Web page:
Post by: Jessica Sherwood
My name is Jessica Sherwood and I had the opportunity to serve as an intern at California Innocence Project (CIP) in San Diego this past month.
You may be familiar with innocence work through the popular Netflix series, When They See Us. The show brings to light a 1989 case of five teenagers who were wrongfully covicted of raping a woman. The young boys at the time of the rape were eventually convicted based on their false and coerced confessions. Between the five of them, they spent from 6 to 13 years in prison before a serial rapist confessed to the crime. In 2014, all five men were exonerated through DNA testing.
This past month, I got to work alongside a team of incredible interns and attorneys to help process intakes from inmates pleading factual innocence to the crime they allegedly committed. I also had the opportunity to do a full case analysis on one of CIP’s potential new clients. I found myself knee deep reading through opinions and scouring the evidence for anything that potentially could link my inmate to his story of innocence. There have been 281 known DNA exonerations in the US since the late 1980’s. From this information, The Innocence Projectestimates that one percent of the US prison population, approximately 20,000 people, are falsely convicted. This is considered a very conservative estimate as there have been as many as 850 exonerations in the last forty years.
I think in light of stories and statistics such as this, it can be easy to become jaded towards our criminal justice system. We begin to assume the worst and speak only to the corruption we see. As a law student, I’ve already heard countless jokes in regards to what many people consider a dubious profession.
As I’ve reflected on some of the inconsistencies and current issues in our criminal justice system, I’ve afforded myself some space for sadness and recognition. Yet in this same space, I’ve also been celebrating the infrastructure and strong foundation we do have in place. Yes, I am deeply burdened by the 1% wrongfully accused, but I also celebrate the approximately 99% of people who did receive a fair trial and due process through the work of excellent attorneys, law enforcement officers, a judge, and countless others. I rejoice in the work of phenomenal non-profits like CIP working hard on the defense side to discover new evidence to potentially exonerate someone. On the other side though, I also applaud the amazing efforts of the prosecutors I work for now who are pursuing justice for countless victims of heinous crimes.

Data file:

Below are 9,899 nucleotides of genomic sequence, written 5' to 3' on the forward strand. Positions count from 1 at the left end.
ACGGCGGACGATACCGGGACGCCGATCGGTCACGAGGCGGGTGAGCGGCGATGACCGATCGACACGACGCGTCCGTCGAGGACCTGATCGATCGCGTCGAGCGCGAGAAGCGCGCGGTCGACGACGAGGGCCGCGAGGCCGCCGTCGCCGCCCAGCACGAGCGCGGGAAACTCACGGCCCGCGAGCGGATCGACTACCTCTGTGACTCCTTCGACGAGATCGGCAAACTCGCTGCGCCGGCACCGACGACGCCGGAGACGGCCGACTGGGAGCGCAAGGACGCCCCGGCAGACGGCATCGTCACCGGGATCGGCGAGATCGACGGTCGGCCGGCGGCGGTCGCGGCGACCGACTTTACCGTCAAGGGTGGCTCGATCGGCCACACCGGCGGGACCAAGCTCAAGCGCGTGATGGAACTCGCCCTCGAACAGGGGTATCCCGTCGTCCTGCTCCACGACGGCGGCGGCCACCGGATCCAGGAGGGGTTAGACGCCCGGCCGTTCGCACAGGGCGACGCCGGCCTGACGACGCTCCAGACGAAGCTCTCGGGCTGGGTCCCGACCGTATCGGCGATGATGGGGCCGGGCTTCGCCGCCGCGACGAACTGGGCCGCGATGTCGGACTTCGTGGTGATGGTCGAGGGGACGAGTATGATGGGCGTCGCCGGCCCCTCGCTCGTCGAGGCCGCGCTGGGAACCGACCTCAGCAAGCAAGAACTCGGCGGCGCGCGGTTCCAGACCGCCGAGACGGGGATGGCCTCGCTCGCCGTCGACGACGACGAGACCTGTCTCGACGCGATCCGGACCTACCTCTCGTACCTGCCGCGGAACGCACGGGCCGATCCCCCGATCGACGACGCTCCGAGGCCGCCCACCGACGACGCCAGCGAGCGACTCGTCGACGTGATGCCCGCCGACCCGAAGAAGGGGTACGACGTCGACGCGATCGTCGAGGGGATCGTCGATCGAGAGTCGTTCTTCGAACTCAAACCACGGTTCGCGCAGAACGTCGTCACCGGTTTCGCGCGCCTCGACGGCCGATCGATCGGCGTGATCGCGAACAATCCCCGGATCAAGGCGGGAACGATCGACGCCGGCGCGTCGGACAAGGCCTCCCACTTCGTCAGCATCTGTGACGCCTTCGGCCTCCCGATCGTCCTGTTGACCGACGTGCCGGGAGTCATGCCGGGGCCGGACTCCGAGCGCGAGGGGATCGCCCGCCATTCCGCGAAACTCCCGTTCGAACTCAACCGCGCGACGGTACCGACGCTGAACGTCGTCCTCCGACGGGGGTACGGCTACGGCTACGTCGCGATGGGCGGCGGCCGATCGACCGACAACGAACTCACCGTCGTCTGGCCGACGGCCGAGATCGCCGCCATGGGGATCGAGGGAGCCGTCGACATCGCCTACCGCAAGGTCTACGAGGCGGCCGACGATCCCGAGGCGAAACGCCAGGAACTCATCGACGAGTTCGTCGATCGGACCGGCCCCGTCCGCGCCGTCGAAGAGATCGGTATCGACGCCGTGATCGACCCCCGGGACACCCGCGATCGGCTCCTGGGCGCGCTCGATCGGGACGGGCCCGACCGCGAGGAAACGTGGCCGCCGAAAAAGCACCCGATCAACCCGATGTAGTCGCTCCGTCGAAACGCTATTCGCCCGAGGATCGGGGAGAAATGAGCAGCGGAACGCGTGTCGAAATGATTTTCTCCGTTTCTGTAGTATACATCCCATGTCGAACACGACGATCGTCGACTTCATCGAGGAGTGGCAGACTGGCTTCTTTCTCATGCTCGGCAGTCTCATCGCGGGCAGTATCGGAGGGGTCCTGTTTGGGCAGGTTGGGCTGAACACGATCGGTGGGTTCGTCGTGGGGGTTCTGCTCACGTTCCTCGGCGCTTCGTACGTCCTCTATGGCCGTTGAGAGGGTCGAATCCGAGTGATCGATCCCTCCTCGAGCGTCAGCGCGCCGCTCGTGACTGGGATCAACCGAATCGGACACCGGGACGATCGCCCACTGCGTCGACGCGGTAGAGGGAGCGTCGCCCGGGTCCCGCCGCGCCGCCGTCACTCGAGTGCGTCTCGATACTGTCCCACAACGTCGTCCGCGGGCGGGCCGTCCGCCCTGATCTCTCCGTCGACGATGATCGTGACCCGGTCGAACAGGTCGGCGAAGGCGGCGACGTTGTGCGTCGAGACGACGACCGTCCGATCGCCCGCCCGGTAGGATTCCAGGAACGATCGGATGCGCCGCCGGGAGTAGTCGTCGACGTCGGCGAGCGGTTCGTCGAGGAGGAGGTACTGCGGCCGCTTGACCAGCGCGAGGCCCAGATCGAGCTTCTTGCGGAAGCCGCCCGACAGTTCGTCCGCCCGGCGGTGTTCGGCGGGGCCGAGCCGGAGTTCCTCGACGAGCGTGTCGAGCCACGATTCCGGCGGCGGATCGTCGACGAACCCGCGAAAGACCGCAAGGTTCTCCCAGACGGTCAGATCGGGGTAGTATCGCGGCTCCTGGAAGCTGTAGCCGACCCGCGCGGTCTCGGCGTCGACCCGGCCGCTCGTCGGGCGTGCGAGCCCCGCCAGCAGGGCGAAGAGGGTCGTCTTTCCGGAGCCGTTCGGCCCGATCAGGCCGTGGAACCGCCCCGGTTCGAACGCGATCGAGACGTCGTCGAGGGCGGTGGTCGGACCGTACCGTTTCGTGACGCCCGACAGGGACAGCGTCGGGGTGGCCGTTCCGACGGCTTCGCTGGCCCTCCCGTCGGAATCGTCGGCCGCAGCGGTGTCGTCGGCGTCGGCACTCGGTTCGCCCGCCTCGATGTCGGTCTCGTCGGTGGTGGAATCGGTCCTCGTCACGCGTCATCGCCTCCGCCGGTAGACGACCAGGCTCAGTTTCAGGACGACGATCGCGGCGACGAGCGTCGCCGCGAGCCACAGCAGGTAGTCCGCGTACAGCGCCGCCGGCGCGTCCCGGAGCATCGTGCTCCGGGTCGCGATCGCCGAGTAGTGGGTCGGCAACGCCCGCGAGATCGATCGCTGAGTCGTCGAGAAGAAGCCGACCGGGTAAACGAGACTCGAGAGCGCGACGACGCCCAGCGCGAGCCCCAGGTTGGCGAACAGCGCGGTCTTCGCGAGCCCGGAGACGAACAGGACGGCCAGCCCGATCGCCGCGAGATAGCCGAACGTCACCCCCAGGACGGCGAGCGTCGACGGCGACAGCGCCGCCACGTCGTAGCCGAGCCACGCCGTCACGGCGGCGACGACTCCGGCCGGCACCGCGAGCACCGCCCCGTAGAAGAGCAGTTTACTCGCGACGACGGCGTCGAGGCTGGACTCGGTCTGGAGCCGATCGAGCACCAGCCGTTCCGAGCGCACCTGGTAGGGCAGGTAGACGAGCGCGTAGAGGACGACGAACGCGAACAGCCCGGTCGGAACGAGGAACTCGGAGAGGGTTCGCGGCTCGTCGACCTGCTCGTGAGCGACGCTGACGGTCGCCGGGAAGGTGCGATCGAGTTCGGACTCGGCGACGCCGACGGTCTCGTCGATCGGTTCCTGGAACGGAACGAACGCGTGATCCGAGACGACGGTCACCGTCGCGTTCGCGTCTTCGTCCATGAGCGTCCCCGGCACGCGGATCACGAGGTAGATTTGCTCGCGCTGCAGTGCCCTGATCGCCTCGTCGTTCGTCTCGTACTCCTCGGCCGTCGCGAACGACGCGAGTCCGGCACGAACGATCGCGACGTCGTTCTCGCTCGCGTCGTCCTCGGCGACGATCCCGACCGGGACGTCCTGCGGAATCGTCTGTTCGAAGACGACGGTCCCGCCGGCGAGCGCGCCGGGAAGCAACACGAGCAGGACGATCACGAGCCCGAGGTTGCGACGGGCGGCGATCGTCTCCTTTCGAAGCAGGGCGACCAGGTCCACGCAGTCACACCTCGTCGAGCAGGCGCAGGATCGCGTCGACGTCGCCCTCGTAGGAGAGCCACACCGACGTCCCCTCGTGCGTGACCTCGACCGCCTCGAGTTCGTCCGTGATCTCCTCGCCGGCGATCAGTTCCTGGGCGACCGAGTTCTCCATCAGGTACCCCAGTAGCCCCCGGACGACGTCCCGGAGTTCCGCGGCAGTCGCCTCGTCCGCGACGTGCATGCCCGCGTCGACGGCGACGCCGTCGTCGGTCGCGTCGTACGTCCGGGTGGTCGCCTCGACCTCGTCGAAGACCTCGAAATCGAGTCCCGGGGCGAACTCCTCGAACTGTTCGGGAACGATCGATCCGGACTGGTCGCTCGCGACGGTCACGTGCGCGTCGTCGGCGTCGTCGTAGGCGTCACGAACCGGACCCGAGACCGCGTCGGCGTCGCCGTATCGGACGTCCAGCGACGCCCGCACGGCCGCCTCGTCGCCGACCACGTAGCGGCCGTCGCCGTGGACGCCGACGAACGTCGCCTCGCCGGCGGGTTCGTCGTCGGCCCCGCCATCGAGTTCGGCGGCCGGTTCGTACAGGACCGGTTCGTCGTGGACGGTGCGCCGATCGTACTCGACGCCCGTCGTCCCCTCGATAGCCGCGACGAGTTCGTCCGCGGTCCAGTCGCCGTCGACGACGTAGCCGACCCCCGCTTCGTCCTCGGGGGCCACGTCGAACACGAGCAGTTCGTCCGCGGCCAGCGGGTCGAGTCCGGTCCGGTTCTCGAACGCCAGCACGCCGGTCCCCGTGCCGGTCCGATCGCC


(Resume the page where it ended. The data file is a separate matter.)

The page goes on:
The reality is between my internship at CIP and my current internship at the State Attorney’s Office in Miami, I have seen brilliant lawyers work hard in pursuing justice. These women and men are committed to doing the right thing every single day despite the costs. When there are people on both the defense and prosecution side seeking the truth of the matter and providing an avenue to pursue due process, there is an amazing structure of checks and balances within our criminal justice system.
I’ve been amazed by all the players involved in a court case, from the initial arrest by a police officer, to the forensic investigator swabbing fingerprints, to the court reporter diligently capturing every word in the courtroom. Every role is significant and allows our justice system to operate with dignity and efficiency.
I think this is where our criminal justice system operates best, when ALL citizens, whether the defense attorney, the case manager, the FBI agent, or the judge, recognize their duties in the pursuit of justice. Each role matters greatly in providing due process to every person.
Thurgood Marshall says that “in recognizing the humanity of our fellow beings, we pay ourselves the highest tribute.” I want to put these words into practice everyday. I want to choose to provide every person who walks into the courtroom the dignity of recognizing and celebrating their humanity. Because with their humanity comes intrinsic human rights that should be valued and treated with respect.
This post was written by a Center for Global Justice Intern. The views expressed in this post do not necessarily reflect those of Regent University, Regent Law School, or the Center for Global Justice.